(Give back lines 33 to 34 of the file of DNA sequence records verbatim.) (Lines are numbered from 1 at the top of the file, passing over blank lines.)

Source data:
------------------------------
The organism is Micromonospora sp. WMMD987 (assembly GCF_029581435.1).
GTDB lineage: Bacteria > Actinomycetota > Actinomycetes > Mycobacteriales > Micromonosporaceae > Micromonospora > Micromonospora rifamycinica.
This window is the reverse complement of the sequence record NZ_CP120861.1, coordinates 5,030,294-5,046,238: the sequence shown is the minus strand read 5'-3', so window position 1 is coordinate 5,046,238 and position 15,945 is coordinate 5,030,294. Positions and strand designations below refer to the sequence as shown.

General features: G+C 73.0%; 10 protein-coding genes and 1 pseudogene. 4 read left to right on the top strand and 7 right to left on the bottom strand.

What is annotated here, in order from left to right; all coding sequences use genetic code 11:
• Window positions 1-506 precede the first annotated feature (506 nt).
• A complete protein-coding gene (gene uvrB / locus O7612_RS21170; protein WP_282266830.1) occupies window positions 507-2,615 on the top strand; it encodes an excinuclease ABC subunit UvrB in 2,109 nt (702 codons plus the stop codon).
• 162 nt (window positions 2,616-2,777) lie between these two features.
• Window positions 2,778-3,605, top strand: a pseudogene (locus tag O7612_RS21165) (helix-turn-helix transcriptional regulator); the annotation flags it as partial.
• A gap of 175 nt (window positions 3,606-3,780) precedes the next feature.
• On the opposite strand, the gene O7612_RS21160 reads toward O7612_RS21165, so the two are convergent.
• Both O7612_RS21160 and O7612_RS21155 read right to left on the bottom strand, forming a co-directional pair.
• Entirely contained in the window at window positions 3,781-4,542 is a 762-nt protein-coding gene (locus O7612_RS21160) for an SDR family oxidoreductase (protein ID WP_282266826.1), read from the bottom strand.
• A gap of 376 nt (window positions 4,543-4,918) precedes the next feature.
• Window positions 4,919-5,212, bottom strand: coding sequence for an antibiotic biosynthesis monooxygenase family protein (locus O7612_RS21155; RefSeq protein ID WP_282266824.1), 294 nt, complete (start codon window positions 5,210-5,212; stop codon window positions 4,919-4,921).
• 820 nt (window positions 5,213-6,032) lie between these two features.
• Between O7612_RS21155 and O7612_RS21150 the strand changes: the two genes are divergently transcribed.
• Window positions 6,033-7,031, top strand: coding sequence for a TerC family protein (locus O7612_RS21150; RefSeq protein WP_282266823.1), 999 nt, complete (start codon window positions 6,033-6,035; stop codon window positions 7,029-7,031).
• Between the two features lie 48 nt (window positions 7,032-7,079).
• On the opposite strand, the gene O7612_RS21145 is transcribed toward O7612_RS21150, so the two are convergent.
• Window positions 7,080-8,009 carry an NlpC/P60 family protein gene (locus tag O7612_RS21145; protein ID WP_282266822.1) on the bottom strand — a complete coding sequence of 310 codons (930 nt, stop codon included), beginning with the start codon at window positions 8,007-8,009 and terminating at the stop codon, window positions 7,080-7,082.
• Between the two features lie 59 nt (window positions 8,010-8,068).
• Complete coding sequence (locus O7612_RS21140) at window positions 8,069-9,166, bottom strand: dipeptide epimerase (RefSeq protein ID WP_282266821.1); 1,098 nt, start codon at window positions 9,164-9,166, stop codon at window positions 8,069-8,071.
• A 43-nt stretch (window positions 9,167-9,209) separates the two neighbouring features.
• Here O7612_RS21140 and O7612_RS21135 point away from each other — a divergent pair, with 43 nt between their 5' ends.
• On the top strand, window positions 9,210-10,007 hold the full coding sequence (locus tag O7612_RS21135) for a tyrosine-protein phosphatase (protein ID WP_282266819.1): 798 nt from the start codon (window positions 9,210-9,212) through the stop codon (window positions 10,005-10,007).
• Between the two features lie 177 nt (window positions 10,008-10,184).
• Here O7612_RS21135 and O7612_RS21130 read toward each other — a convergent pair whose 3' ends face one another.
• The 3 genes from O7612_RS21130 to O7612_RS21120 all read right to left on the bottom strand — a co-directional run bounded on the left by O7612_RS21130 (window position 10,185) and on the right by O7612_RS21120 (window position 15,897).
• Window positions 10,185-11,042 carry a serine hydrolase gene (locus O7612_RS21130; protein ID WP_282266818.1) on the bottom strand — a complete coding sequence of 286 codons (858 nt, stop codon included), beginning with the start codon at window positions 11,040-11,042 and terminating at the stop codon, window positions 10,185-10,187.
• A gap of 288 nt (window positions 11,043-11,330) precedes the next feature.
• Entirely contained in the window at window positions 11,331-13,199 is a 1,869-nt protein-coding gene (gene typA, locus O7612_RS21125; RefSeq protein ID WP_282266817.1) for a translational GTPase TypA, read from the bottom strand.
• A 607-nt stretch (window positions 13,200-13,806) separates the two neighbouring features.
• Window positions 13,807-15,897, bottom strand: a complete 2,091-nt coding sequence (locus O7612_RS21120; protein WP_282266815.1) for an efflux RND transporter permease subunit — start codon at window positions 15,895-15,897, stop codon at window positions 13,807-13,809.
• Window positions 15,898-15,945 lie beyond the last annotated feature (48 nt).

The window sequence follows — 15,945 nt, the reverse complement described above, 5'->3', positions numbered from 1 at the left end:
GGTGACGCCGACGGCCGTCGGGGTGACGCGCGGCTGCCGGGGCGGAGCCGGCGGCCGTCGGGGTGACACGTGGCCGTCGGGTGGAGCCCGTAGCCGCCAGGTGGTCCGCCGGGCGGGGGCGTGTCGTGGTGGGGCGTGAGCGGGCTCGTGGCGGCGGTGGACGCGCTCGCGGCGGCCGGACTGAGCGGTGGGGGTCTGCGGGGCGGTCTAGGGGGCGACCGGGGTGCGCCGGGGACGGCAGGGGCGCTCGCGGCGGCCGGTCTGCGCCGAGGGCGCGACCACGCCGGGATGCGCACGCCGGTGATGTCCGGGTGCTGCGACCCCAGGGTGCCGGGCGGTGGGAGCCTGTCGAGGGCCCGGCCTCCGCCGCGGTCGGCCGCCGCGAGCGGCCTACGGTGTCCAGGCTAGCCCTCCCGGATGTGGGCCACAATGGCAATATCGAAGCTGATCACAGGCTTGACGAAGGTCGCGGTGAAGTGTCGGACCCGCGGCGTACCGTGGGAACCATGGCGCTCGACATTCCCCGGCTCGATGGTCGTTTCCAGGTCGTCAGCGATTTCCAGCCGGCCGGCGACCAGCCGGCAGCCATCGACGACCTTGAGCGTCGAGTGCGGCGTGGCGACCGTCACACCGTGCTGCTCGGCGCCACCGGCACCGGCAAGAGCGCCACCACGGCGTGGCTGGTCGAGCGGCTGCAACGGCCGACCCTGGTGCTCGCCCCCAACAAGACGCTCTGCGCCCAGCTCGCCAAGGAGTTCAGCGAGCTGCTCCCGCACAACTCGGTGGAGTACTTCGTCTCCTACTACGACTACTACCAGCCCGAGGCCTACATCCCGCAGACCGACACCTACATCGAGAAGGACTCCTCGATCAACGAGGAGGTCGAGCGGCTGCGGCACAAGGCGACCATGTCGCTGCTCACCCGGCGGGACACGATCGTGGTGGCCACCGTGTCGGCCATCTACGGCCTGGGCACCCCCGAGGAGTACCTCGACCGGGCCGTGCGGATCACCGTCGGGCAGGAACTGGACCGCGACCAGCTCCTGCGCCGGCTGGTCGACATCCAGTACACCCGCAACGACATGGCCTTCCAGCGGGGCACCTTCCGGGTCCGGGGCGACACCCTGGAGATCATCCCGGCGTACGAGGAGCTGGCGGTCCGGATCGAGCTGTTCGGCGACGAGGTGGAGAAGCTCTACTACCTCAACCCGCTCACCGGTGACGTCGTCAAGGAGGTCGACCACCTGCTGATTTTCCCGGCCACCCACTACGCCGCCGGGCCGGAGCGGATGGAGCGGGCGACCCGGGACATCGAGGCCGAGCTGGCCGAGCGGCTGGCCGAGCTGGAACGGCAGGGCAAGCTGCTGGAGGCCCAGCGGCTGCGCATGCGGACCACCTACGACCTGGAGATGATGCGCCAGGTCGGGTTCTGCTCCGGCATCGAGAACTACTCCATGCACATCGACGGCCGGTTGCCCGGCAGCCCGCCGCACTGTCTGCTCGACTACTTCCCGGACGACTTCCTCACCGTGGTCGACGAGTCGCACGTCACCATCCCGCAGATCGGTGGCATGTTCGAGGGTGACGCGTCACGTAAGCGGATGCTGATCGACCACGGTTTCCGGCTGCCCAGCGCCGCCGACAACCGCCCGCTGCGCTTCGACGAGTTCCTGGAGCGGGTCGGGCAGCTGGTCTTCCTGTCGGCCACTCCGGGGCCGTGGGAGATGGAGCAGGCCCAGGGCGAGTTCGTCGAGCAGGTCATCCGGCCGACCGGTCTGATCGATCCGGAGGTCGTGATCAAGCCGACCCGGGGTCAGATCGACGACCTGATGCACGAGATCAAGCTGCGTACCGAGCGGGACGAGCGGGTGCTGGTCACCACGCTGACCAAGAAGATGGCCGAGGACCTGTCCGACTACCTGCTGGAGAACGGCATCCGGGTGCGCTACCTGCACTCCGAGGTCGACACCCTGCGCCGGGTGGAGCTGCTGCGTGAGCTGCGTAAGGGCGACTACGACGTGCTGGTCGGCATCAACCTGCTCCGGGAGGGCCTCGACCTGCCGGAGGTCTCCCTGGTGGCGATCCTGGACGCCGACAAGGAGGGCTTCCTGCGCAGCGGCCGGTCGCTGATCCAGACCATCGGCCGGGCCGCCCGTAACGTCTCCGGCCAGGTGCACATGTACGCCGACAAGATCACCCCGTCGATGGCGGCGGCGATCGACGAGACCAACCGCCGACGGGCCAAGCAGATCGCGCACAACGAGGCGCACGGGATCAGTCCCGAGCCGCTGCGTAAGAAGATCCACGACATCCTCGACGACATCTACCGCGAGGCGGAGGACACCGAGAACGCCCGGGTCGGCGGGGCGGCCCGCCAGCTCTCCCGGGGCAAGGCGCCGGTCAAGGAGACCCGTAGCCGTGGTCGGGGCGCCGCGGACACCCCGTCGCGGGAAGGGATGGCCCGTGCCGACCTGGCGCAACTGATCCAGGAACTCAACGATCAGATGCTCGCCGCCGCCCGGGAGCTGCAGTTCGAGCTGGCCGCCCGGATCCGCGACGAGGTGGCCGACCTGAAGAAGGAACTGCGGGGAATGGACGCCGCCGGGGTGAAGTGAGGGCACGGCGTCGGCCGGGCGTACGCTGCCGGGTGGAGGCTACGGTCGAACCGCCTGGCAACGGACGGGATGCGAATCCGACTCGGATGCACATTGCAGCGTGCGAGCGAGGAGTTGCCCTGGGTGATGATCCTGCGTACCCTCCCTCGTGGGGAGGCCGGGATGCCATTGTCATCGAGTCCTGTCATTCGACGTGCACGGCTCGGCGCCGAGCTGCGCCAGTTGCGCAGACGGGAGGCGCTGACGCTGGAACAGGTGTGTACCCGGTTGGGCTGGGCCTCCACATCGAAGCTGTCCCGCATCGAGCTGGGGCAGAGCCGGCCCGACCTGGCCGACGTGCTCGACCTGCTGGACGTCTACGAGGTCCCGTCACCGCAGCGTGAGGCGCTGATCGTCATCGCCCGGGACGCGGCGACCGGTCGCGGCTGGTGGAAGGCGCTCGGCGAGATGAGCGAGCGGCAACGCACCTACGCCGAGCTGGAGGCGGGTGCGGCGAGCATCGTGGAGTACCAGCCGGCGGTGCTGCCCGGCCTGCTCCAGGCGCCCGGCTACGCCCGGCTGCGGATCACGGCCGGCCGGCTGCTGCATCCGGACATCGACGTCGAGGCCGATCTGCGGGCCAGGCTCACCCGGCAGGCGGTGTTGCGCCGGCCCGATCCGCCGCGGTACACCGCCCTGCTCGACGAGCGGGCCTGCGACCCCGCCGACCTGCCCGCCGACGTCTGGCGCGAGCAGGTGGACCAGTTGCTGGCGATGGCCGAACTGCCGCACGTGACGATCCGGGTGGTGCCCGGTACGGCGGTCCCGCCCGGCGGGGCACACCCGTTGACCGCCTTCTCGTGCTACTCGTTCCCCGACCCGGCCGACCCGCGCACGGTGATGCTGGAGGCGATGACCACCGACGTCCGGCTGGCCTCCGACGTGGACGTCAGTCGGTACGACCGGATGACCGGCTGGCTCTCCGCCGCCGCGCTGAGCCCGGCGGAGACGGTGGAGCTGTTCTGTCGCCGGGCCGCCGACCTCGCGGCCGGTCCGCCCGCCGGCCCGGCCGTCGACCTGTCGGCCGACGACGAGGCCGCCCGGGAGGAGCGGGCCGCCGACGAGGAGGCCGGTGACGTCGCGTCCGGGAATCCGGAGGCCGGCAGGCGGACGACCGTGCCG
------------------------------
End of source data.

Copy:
• A 607-nt stretch (window positions 13,200-13,806) separates the two neighbouring features.
• Window positions 13,807-15,897, bottom strand: a complete 2,091-nt coding sequence (locus O7612_RS21120; protein WP_282266815.1) for an efflux RND transporter permease subunit — start codon at window positions 15,895-15,897, stop codon at window positions 13,807-13,809.